Budget 22: New fiscal rules to be put in place

  • Surpluses will be kept within a band of zero to two percent of GDP to ensure new day‑to‑day spending is not adding to debt.
  • A new debt measure to be introduced to bring New Zealand closer in line with other countries.
  • A debt ceiling will ensure New Zealand maintains some of the lowest Government debt in the world, while giving greater room for investment in high quality infrastructure

Finance Minister Grant Robertson has unveiled new fiscal rules to ensure New Zealand continues to maintain a world-leading Government financial position.

“The Government was able to use our strong fiscal position to support New Zealanders through COVID with programmes like the Wage Subsidy Scheme. As we move to a new normal post the peak of COVID, it is the right time to resume a set of fiscal rules to carefully manage costs while planning for the future,” Grant Robertson said.

“Just as the previous National Government ran six annual deficits and increased debt following the Global Financial Crisis and Canterbury Earthquakes, we have done the same to protect New Zealanders from the effects of COVID-19.

“Add in the impact of the war in Ukraine, and the ongoing supply chain disruption as a result of continued COVID responses around the world, we are faced with running five years of deficits compared to National’s six. The first surplus since the 2018/19 year is expected in 2024/25.

“Once we reach surplus, the new fiscal rule will see the government committed to maintaining a small surplus in the range of zero to two percent of GDP over time. The range is based on advice from the Treasury. Surpluses will be measured using the operating balance before gains and losses (OBEGAL).

“That means as we enter the new-normal, the spending required to operate government services won’t be adding to Government debt. There will be allowances for significant shocks, and it is an average percentage so as to allow additional investment in a particular year if required.

“The surplus target will also be the primary rule that controls our spending decisions and will require a careful and balanced approach.

New debt measure

“Over a number of decades, the Treasury has published a suite of debt indicators and depending on circumstances the Government has focused on one of these indicators to formulate its fiscal strategy. The main headline measure has been net core Crown debt. Another one has been net core Crown debt including the assets of the New Zealand Superannuation Fund.

“The Treasury has now recommended that New Zealand starts using a headline measure closer to the international norm, that is more reflective of the real state of our fiscal position and so that we can accurately compare ourselves against others. The new measure includes a wide range of government assets (like the Super Fund and advances) and liabilities (including debt held by other Crown agencies like Kainga Ora).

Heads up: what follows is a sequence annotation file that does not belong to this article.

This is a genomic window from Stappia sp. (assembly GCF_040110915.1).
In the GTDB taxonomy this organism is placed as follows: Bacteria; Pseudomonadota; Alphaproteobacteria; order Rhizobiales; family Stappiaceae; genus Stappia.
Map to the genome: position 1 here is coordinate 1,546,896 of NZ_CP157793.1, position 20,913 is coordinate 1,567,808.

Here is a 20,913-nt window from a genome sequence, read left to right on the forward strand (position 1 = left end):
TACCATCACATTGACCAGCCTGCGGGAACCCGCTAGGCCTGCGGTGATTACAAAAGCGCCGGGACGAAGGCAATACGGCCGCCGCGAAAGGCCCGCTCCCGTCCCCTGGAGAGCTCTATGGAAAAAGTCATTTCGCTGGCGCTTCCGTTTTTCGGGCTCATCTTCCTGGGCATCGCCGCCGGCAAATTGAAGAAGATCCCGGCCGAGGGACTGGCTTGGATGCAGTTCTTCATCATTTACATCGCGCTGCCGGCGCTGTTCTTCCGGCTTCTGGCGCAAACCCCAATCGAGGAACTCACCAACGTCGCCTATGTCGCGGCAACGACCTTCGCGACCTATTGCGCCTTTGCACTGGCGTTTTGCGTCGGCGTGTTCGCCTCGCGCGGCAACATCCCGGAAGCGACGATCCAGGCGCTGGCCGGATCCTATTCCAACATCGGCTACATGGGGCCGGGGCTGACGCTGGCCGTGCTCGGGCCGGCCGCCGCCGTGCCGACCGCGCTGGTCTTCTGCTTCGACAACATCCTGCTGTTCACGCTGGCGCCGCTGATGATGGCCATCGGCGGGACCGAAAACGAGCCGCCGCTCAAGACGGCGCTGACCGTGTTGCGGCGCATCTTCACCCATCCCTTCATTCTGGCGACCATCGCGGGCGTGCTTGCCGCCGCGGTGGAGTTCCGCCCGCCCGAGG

“The new measure gives a headline net debt figure about 20 percentage points lower than the current one, but is more internationally comparable.

“I will ensure that the Budget documents continue to publish the old measure alongside the new measure for transparency and the ability to make historical comparisons for the time being.” Grant Robertson said.

The introduction of a debt cap

“Based on advice from the Treasury, the other aspect of our new fiscal rules will be a net debt ceiling for the Government that will ensure New Zealand maintains some of the lowest Government debt in the world,” Grant Robertson said.

“Under the old measure of net debt, the Treasury has recommended the ceiling be 50 percent of GDP. When we translate that to the new measure, so we can better compare it to other countries, that cap is 30 percent of GDP. It is a limit rather than a target, and again is flexible enough to allow a buffer against short-term shocks, while providing greater room for productive investment.”

The interaction of the two fiscal rules means that the additional debt cannot be used for day-to-day spending as that is limited by the surplus rule. This leaves the debt ceiling to guide capital investments needed in infrastructure to keep our economy moving.

“While this rule still gives us a comparably low level of net debt, it will provide fiscal space to fund high quality capital investments that improve productivity and wellbeing. As the Infrastructure Commission made clear yesterday, New Zealand has a gaping infrastructure deficit. In the past our debt targets have led to under investment in critical infrastructure. Our new approach means we be able to invest in long term, transformational projects that will support productivity and give certainty and security to businesses and households.

“In light of current inflationary pressures and capacity constraints we will not be increasing the planned multiyear capital allowance in Budget 2022. This will also give time to ensure that we are making future investments in the most effective and efficient way possible, in line with the Infrastructure Strategy.” Grant Robertson said.

Editor’s note: The IMF’s most recent net debt forecasts:
  General Government Net Debt (% of GDP)
Country 2021 2022 2023 2024 2025 2026 2027
New Zealand 15.0 20.0 21.3 21.1 19.9 18.0 16.4
Australia 35.7 37.5 40.7 41.3 40.7 39.4 37.9
United Kingdom 84.3 76.1 71.3 68.0 64.8 61.9 59.2
United States 101.3 95.8 94.9 96.1 99.2 102.4 105.6
Canada 33.2 32.1 31.6 31.3 30.8 29.1 27.6

Source: International Monetary Fund, World Economic Outlook Database, April 2022